High Chloroplast Diversity of Cacao (Theobroma cacao L.) in Western Amazonia
Helmuth E. Nieves-Orduña1, Markus Müller1, Konstantin Krutovsky1,2, Oliver Gailing2,1
1Georg-August University of Göttingen, Dept. of Forest Genetics and Forest Tree Breeding, Germany
The cacao tree, Theobroma cacao L., is cultivated in the tropics mainly in agroforestry systems for the production of seeds, the raw material for the chocolate industry. Thus, conservation and use of cacao genetic resources in breeding programmes are vital for the cacao economy. Wild cacao populations have a wide geographic distribution in their native range along the Amazon basin. However, the phylogeographic structure of natural cacao populations is not well known. In this context, chloroplast DNA (cpDNA) polymorphisms can be used as informative markers to study geographic variation of cacao populations and geographic origin of planting material used in cacao farms and breeding programs. Here we show how chloroplast genetic diversity is geographically distributed in Amazonia, and how it is represented in common cacao genotypes by using cacao chloroplast microsatellite (simple sequence repeat - SSR) markers to genotype 235 cacao samples. Western Amazonia has high cpDNA variation. In total, 23 chloroplast haplotypes were identified. Two observed haplotypes were widespread across the Amazon basin suggesting seed dispersal patterns from west to east in Amazonia, likely influenced by humans. We also observed a common haplotype in selections representing cacao farms in west Ecuador. When we compared the observed haplotypes with previously identified cacao genetic groups based on nuclear DNA we observed specific chloroplast haplotypes within eight genetic groups. Our results can help to determine the chloroplast diversity of cacao accessions, and using them together with agronomic characteristics geographically distinctive varieties can be selected in breeding programs. The analysis of different cacao populations with wide geographic distribution in the Amazon basin may reveal new haplotypes. Furthermore, the detection of new haplotypes will expand our understanding of patterns of geographic genetic variation and dispersal in cacao. This information will help to guide the conservation of cacao genetic resources.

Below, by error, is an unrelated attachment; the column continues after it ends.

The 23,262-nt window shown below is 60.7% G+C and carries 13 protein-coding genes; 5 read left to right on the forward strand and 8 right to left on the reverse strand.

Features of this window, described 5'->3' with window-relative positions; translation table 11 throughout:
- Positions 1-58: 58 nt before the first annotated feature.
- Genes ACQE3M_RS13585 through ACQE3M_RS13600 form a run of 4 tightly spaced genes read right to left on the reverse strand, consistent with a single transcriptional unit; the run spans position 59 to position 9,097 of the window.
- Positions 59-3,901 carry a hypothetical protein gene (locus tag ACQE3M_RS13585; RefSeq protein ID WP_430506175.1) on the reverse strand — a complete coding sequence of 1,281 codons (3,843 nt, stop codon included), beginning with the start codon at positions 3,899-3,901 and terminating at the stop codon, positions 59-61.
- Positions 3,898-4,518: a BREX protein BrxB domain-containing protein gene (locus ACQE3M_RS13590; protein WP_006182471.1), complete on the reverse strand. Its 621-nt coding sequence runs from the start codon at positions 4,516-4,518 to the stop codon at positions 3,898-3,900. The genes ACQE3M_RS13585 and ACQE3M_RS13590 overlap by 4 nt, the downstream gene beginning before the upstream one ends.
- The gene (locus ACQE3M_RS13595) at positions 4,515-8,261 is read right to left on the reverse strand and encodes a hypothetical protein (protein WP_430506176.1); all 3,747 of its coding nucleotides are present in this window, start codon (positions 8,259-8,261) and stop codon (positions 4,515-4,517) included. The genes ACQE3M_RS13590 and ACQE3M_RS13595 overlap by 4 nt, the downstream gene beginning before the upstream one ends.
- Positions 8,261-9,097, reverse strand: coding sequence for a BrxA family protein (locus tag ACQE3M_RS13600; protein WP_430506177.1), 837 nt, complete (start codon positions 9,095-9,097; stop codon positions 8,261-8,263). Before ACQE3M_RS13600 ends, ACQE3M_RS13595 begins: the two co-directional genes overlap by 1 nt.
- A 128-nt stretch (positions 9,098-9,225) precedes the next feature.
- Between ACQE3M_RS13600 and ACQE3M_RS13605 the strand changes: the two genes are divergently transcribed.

Keywords: Chloroplast haplotypes, chocolate, crop dispersal, geographic origin
Contact Address: Oliver Gailing, Georg-August University of Göttingen, Center for Integrated Breeding Research, Buesgenweg 2, 37077 Göttingen, Germany, e-mail: ogailingwdg.de